-------------+----------------------------------------------------------------
var(e.bpsy~l)|   67.62701   8.855679                      52.31863    87.41462
var(e.bpdi~t)|    80.1877   2.164596                      76.05544    84.54446
var(e.tcre~t)|   2083.505   42.75414                      2001.372     2169.01
var(e.tgre~t)|   8724.877   176.5499                      8385.617    9077.862
var(e.Health)|   340.7899   11.08864                      319.7351    363.2312
------------------------------------------------------------------------------
LR test of model vs. saturated: chi2(11) = 1542.14        Prob > chi2 = 0.0000


Age, sex, and their interaction are all significant predictors of Health when performed on 5,050 observations, but perhaps you don’t have the resources to collect a sample that large. How large does your sample need to be to have 80% power to detect an interaction between age and sex? To simulate data for our power analysis, we can use the model-implied covariance reported with the fitted option of the estat framework command. This will provide a lot of output, so we’ll run it quietly and just return what we’re interested in: the fitted covariance and the fitted means. Our hypothesized SEM doesn’t include mean structure, so including the means for our power analysis is unnecessary. However, I will include them in all the steps below so that our code can be generalized to other types of SEMs.

. quietly estat framework, fitted

. matrix list r(mu)

r(mu)[1,8]
Observed:   Observed:   Observed:   Observed:     Latent:   Observed:
bpsystol     bpdiast    tcresult    tgresult      Health         age
mu   129.84614   81.070693    215.9396   143.89584   18.594545   47.941386

Observed:   Observed:
female  ageXfemale
mu   .51663366   24.836832

. matrix list r(Sigma)

symmetric r(Sigma)[8,8]
Observed:   Observed:   Observed:   Observed:
bpsystol     bpdiast    tcresult    tgresult
Observed:bpsystol   532.05333
Observed:bpdiast   204.54181   170.27163
Observed:tcresult   307.94061   135.62265   2287.6872
Observed:tgresult   521.15538   229.52632   345.55515   9309.6905
Latent:Health   464.42632   204.54181   307.94061   521.15538
Observed:age   179.49835    79.05434   119.01744   201.42383
Observed:female  -1.1112203  -.48940167  -.73680119  -1.2469544
Observed:ageXfemale   64.672663   28.483019   42.881591   72.572343

Latent:   Observed:   Observed:   Observed:
Health         age      female  ageXfemale
Latent:Health   464.42632
Observed:age   179.49835   293.25241
Observed:female  -1.1112203   .06869774   .24972332
Observed:ageXfemale   64.672663   155.35796   12.005288   729.20189


Notice that both our covariance and our means include observed as well as latent variables. We just want the information that corresponds with the observed variables, so we’ll need to extract just those portions of these matrices and save them to a new matrix. We can specify a range of rows or columns using .. between the starting and ending row or column. When concatenating matrices together, commas are used to signify a new column and backslashes (\) are used to signify a new row.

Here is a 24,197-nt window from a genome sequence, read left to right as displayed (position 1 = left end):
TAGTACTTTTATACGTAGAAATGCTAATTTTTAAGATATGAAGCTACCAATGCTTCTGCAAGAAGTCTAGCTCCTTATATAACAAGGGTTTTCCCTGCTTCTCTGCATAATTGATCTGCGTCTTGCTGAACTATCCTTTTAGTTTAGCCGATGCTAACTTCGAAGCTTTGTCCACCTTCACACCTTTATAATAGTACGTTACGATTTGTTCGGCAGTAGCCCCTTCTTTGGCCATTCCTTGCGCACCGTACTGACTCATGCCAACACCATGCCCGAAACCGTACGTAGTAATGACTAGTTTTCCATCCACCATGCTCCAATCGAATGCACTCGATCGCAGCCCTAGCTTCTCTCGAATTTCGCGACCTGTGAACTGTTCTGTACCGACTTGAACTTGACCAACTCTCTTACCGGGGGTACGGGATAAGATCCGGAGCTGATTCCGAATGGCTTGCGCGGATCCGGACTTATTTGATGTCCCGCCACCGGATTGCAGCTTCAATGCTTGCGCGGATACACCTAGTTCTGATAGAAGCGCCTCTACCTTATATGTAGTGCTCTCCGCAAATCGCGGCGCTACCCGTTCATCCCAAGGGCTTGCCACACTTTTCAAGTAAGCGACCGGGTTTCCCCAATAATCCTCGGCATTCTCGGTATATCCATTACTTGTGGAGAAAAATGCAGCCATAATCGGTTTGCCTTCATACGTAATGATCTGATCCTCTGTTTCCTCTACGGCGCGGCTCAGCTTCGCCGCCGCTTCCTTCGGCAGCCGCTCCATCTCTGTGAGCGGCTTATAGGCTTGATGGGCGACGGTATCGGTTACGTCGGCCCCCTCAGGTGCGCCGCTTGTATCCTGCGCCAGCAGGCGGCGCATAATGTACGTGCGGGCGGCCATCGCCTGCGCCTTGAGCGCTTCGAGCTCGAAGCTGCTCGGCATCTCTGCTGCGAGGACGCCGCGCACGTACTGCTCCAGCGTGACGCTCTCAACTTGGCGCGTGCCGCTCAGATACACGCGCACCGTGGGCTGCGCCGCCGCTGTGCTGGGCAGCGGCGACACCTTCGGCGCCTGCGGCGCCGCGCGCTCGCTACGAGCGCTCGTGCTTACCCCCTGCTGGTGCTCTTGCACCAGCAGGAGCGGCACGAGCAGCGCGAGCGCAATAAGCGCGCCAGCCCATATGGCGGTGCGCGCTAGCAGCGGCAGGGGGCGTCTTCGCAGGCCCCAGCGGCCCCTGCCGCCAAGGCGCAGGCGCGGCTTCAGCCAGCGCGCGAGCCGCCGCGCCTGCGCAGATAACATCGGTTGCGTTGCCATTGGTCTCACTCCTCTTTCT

. matrix mu = r(mu)[1,1..4],r(mu)[1,6..8]

. matrix Sigma = r(Sigma)[1..4,1..4],r(Sigma)[1..4,6..8]\r(Sigma)[6..8,1..4],
>    r(Sigma)[6..8,6..8]

. matrix list mu

mu[1,7]
Observed:   Observed:   Observed:   Observed:   Observed:   Observed:
bpsystol     bpdiast    tcresult    tgresult         age      female
mu   129.84614   81.070693    215.9396   143.89584   47.941386   .51663366

Observed:
ageXfemale
mu   24.836832

. matrix list Sigma

symmetric Sigma[7,7]
Observed:   Observed:   Observed:   Observed:
bpsystol     bpdiast    tcresult    tgresult
Observed:bpsystol   532.05333
Observed:bpdiast   204.54181   170.27163
Observed:tcresult   307.94061   135.62265   2287.6872
Observed:tgresult   521.15538   229.52632   345.55515   9309.6905
Observed:age   179.49835    79.05434   119.01744   201.42383
Observed:female  -1.1112203  -.48940167  -.73680119  -1.2469544
Observed:ageXfemale   64.672663   28.483019   42.881591   72.572343

Observed:   Observed:   Observed:
age      female  ageXfemale
Observed:age   293.25241
Observed:female   .06869774   .24972332
Observed:ageXfemale   155.35796   12.005288   729.20189


Now we have the covariance matrix and means we need to simulate our data!

Step 2: Simulate a single dataset assuming the alternative hypothesis, and fit the model

Next we create a simulated dataset from our covariance matrix (and means) using the drawnorm command. drawnorm simulates a variable or set of variables based on sample size, means, and covariance. Here we’ll use a sample size of 200.

. set seed 12345

. clear

. drawnorm bpsystol bpdiast tcresult tgresult age female ageXfemale,
>    n(200) means(mu) cov(Sigma)
(obs 200)


We can then use sem to fit the hypothesized model to our simulated data.

. sem (Health -> bpsystol bpdiast tcresult tgresult)
>    (age female ageXfemale -> Health), nolog

Endogenous variables
Measurement: bpsystol bpdiast tcresult tgresult
Latent:      Health

Exogenous variables
Observed: age female ageXfemale